The matter goes a great deal further than is supposed, because you cannot have civilisation in any country without some form of social life. Society is almost a synonym of civilisation, but the only people in this country who were supposed to move in society were the people who figured regularly in the Tattler and the Sphere, people who usually visited this country as they visited Cannes, Nice and Aix Les Bains, or people who came here to take part in hunting or in racing. To a large extent they were the only people who were allowed to have any social life. As for poor Michael Tierney, because he happens to be the son of a small farmer, if he dares to avail of whatever opportunities hard work has given him, if he dares to appear at any social function, he is going about in cloth of gold while the poor native speakers in Donegal are starving! We shall have that sort of attitude amongst the people generally until the Government make up their minds that a very definite, positive effort will have to be made to create some sort of healthy social life. I am convinced that many of the social ills which affect many different classes spring from the fact that we have not any sort of normal, healthy social life in the country's capital, or in the larger towns or cities. I referred last week to all the complaints we have had about the cinema and about the abuse of dances run for money, and so on. All these things are merely the diseased outbreak of forces which should be allowed a natural outlet in a normally constituted State, in a healthy State, where the people were healthily minded in regard to such matters. Take a country like France, which went through a terrible revolution in order to establish a democracy, and which has the most extreme form of democracy that exists in the world to-day. At social functions in France, if any kind of an official turns up you see the most elaborate uniforms worn, and the most extravagant expenses incurred from our standpoint here. We have practically no such expense at all. We have practically no social functions. The other day, when the new President was inaugurated at the Castle, it was easy to see from the way in which that ceremony was carried out that our public men have become atrophied in that respect. They are hardly able to go through the motions of social life, largely because they have got this half diseased idea into their heads: that any expenditure of time or money on such matters is an English affair and has nothing to do with them. We have identified in some extraordinary fashion the outlook of the most rigid, the most materialistic English shop-keeping puritanism with what we call Irish nationalism, which used to be a grand thing, an aristocratic thing, a thing to be honoured, a thing of public pride and public dignity. We have got into such a condition in this country that we have come to regard that as something that is not native. We look upon these things with the eye of the small shopkeeper, of those whose outlook is coloured by the most materialistic puritanism.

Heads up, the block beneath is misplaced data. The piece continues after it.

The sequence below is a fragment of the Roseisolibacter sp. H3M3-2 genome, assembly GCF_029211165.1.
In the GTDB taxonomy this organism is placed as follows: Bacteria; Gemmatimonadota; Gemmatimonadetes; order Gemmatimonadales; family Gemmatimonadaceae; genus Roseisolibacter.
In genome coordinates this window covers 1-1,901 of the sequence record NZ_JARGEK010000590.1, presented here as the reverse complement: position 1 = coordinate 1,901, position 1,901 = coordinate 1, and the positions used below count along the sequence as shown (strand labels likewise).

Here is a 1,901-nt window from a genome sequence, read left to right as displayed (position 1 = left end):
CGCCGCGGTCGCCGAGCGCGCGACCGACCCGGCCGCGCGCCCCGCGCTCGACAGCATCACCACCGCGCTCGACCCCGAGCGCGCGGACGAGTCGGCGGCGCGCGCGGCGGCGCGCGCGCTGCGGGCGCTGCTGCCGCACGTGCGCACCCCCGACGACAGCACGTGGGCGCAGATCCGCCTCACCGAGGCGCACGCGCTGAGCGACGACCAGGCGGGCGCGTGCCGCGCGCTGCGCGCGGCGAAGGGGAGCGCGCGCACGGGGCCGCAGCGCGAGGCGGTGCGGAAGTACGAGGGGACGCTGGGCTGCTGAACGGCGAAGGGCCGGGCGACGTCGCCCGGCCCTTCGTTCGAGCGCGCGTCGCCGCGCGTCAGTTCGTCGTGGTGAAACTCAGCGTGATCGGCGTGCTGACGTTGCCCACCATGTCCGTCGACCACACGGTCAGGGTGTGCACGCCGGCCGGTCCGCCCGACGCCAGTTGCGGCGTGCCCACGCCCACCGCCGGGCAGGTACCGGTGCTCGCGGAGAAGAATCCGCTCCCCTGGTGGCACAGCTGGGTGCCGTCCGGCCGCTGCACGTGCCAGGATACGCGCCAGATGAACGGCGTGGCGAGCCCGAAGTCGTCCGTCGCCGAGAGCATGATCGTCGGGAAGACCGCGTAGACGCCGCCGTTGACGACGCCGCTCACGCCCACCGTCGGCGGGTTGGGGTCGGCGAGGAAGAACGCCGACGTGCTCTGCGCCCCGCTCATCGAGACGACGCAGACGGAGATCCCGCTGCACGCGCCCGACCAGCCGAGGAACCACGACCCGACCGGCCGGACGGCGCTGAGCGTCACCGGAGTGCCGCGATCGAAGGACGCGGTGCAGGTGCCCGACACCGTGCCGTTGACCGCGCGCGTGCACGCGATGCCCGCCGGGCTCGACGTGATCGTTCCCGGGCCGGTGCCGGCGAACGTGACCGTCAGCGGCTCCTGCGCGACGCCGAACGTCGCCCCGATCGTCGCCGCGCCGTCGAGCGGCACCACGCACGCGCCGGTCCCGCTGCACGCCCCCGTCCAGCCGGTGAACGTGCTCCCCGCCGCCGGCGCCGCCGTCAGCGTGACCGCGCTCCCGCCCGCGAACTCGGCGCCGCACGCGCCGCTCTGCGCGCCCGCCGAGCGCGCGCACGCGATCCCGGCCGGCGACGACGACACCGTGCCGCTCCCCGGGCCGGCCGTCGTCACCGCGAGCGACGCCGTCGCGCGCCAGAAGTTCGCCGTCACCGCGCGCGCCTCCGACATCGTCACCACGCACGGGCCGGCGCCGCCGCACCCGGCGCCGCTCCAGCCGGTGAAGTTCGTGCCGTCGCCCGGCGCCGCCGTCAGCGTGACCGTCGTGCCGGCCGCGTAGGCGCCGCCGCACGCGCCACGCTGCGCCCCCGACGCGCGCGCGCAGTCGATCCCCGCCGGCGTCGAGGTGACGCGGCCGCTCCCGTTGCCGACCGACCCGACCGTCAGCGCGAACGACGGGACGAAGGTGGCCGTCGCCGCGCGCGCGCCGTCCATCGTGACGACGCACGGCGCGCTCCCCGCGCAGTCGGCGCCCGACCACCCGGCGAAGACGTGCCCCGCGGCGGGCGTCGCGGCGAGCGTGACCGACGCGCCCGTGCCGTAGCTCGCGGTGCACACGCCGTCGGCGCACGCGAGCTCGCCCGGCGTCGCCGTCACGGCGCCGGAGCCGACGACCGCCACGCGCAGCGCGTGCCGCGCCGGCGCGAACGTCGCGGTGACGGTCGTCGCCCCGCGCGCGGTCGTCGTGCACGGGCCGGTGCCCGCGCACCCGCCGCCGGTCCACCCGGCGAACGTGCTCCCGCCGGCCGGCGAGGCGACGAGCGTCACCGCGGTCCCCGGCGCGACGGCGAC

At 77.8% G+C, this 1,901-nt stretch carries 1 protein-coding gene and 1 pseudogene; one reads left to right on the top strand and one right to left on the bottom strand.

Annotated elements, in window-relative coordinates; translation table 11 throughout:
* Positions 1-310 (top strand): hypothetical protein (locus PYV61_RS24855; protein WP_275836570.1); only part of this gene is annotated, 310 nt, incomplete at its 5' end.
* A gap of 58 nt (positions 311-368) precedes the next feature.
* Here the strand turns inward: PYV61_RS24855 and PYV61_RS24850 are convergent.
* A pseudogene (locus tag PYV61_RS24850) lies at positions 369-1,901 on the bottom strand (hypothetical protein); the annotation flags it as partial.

I hope that this Bill is the beginning of a better state of things. There is one suggestion that I would like to make. It is that the greatest care should be taken in seeing that a special officer, with very special qualifications, shall be appointed to act as what I may call representation secretary to the President. I do not believe that a more important office in the Civil Service than that could be made. I do not think it is possible for any man occupying the position of President— perhaps an old man who has not had a very elaborate social life himself, and especially in view of the peculiar problems that arise in this country— for the occupant of the office himself to look after these matters. These will be matters of extreme difficulty and delicacy, requiring a great deal of tact. In order to see that the representation aspect of the President's office is properly looked after, I think it would be worth while to appoint to this position the highest paid officer that you have in your Civil service so long as you can rely on him to do the thing properly. I do not mean that he should indulge in any kind of foolish extravagance or meaningless display and waste of money. What I mean is that he should see that the office becomes the property of the Irish people, and that the people who take part in these social functions in the future will be the plain people of Ireland. It will require the greatest skill, tact and knowledge to do that work properly. I do not think that the President himself could ever be expected to do it. It would add enormusly to the burdens of his office if you were to put that work upon him.

I would urge on the Minister that the matter is well worthy of consideration. You should look for the best trained and the most experienced person that you can get in the Civil Service and give the work to him. He will have to be a person who is accustomed to social life, not here perhaps but in other countries, where they have had some form of social life in the past. He will have to know who is the proper sort of person to be invited to functions and how each person should be treated. He will have to move about among the guests and see that the people invited are properly attended to. This is not a question of privilege but a question of seeing that the ordinary people of the country share in the benefits of this office—I do not mean in any external or mechanical sense—because if we cannot make the head of the State part of the life of the people, then we would be better off not to have the office at all. In order to do what I am suggesting, you will need to get a very well trained and highly experienced person. It was in order to make that suggestion and to emphasise it that I got up to speak on the Bill.